NEW YORK (NYT NEWS SERVICE).- On a recent afternoon, the nine faces of the Icelandic feminist rap collective Daughters of Reykjavik were arranged in a grid on Zoom for a group interview. One of the rappers nursed a 15-day-old baby. The bands founder stood up to show her pregnancy bump. Another member sat in the home of her 82-year-old grandmother, who wandered into view now and then.
The rappers had gotten used to this scenario in lockdown. After the pandemic pressed pause on promoting their second album, Soft Spot, they boosted their morale by making a video for the single Thirsty Hoes, featuring a synchronized routine recorded by each rapper in her bedroom. As it plays out in another Zoom-like grid, raucousness occasionally erupts: one member dances on her bed; a bare-chested man writhes around behind another; a third swigs from a bottle of Champagne.
Yet while such scripted organized chaos, which mirrors the choreography of the groups live shows, has won over audiences around Europe, the group has been divisive at home.
Weve been a big controversy in Iceland, basically, said Thuridur Blaer Valsdottir, the groups founder, who directed the Thirsty Hoes video which, as the group member Ragnhildur Holm said, is their first that doesnt have any negative comments on YouTube.
So its not surprising that the band whose Soft Spot was released Friday now has aspirations beyond Icelands tiny hip-hop scene.
The rappers met in the early 2010s at a women-only open-mic night that one of the members, Thura Stina Johannsdottir, had helped put on. And when they got together as a group, there was a lot of ugly sexism, Johannsdottir said.
Critics said they looked good but trashed their music.
One of the rappers, Steiney Skuladottir, acknowledged that in the groups early days, when everyone was welcome and the group had an unruly 21 members, they werent very good. But even now that the collective is more professional, the idea that they are bad musicians still haunts them, she said. Thats just our brand in Iceland.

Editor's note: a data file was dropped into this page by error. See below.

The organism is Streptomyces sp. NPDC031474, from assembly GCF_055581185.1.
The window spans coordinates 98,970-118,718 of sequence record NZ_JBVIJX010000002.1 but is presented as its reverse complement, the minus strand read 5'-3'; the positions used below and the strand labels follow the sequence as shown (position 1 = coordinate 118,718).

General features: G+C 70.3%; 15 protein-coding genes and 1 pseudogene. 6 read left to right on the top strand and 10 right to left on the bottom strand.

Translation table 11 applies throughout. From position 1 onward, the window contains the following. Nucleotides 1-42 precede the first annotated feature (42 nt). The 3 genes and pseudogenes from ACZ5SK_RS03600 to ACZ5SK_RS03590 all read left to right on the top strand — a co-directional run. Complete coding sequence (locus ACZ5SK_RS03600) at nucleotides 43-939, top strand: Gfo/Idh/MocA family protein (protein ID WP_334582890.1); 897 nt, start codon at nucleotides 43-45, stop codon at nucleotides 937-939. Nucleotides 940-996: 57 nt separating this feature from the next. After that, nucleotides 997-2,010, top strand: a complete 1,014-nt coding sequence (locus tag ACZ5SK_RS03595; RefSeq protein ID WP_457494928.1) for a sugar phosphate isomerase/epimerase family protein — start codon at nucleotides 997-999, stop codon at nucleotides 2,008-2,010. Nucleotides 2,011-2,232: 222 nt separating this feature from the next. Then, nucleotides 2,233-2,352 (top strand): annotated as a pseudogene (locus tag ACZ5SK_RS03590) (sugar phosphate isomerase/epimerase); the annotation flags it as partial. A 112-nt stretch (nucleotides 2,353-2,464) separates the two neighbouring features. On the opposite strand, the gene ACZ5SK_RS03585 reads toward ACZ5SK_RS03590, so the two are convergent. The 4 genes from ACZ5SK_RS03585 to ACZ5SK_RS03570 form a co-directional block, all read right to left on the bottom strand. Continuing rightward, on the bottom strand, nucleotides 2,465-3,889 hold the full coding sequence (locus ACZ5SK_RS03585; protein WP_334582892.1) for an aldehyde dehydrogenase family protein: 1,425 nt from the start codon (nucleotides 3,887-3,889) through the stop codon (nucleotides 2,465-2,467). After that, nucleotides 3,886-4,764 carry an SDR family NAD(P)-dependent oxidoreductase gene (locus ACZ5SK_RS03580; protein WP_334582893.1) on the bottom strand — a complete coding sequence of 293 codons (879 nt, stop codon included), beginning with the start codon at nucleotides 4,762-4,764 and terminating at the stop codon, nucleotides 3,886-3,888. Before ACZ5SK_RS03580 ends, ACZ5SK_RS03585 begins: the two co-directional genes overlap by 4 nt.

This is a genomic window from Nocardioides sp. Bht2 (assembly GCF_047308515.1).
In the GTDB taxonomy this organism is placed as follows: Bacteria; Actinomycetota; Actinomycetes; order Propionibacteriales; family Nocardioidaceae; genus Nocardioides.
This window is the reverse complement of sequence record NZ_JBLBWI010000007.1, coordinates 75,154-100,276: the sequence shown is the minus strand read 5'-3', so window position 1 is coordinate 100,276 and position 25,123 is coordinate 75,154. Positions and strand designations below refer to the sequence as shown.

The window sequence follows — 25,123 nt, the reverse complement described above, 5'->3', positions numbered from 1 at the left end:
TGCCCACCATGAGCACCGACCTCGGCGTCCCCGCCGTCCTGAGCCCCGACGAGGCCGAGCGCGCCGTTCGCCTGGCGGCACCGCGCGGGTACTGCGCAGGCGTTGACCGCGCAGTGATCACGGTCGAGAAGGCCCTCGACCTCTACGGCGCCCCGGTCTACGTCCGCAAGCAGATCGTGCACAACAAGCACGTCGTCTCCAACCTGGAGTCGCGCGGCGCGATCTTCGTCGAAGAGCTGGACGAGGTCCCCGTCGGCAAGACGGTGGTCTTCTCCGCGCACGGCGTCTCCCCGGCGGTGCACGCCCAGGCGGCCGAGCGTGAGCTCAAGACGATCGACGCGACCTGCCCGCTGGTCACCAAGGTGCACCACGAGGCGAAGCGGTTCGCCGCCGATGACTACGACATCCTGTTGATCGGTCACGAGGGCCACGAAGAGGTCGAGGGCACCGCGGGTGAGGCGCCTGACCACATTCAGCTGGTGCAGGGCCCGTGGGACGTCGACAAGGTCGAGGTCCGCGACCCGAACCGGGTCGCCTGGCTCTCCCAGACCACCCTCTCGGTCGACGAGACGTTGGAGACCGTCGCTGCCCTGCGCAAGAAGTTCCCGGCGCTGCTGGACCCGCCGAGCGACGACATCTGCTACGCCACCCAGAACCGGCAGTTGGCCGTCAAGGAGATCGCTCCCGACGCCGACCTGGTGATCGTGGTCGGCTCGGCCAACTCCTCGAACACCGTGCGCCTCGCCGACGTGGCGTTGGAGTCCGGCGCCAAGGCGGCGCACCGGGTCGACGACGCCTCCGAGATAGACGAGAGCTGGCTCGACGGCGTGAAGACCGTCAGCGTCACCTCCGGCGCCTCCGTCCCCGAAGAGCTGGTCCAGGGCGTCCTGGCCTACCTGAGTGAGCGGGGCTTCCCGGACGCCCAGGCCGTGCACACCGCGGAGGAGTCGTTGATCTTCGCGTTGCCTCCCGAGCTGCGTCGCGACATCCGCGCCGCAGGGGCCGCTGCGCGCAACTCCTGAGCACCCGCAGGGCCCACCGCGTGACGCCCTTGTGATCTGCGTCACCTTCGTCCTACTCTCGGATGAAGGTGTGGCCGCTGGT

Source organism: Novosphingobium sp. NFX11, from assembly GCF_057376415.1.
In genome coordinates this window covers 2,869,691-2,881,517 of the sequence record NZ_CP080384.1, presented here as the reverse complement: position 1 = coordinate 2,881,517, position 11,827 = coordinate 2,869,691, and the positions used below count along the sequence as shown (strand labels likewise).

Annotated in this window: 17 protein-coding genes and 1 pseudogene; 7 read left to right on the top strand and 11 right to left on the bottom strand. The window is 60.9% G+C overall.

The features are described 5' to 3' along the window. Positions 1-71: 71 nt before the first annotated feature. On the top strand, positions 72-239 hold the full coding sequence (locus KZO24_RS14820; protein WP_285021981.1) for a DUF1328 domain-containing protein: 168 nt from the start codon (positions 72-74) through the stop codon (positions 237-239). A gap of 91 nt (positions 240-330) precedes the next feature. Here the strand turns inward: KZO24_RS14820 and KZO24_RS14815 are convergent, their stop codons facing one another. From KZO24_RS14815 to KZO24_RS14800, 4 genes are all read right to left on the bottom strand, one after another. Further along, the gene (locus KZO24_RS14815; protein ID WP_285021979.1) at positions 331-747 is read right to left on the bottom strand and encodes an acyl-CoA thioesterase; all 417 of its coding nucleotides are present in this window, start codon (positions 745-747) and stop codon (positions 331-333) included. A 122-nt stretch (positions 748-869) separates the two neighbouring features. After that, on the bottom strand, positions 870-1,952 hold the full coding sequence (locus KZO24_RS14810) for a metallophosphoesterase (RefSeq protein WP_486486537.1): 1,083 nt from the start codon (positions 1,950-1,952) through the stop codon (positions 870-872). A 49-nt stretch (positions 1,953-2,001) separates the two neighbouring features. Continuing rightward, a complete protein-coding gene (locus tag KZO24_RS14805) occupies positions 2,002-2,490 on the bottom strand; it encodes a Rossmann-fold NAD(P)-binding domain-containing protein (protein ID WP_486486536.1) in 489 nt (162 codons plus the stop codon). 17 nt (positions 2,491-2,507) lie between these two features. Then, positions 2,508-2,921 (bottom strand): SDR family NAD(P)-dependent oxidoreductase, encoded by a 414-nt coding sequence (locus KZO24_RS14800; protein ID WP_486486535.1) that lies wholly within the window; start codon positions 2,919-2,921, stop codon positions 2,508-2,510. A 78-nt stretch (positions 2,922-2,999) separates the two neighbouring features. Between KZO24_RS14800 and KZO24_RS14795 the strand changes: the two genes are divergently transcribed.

At the time of their founding, in 2013, homegrown hip-hop was becoming popular in Iceland. Many young, mostly male MCs were emerging, adopting the distinctive hi-hat percussion and skittering snares of the popular American trap sound but rapping in Icelandic.
The arrival of an all-woman troupe with a clear feminist agenda stirred things up.
The group then called Reykjavikurdaetur immediately gained its reputation for scandal when it landed a spot on a national TV show and Johannsdottir performed a profanity-laden rap about Icelands prime minister at the time.
It wasnt her negative attitude toward him that viewers found shocking, she said, but rather that a woman was being vulgar. People said of the group, Theyre much ruder than all the boy rappers, Johannsdottir said.
But we are not, she added. Were exactly as rude as them.
It wasnt just the news media that made disparaging comments about the group. Other Icelandic musicians joined in on social media.
Emmsje Gauti, a prominent male rapper, said on Twitter that he thought they lacked talent: This is not a matter of gender, he wrote. Bad music is bad music. His comments, said Salka Valsdottir, the producer of the groups beats, got so many retweets that it became kind of acceptable to be very negative and disrespectful towards us.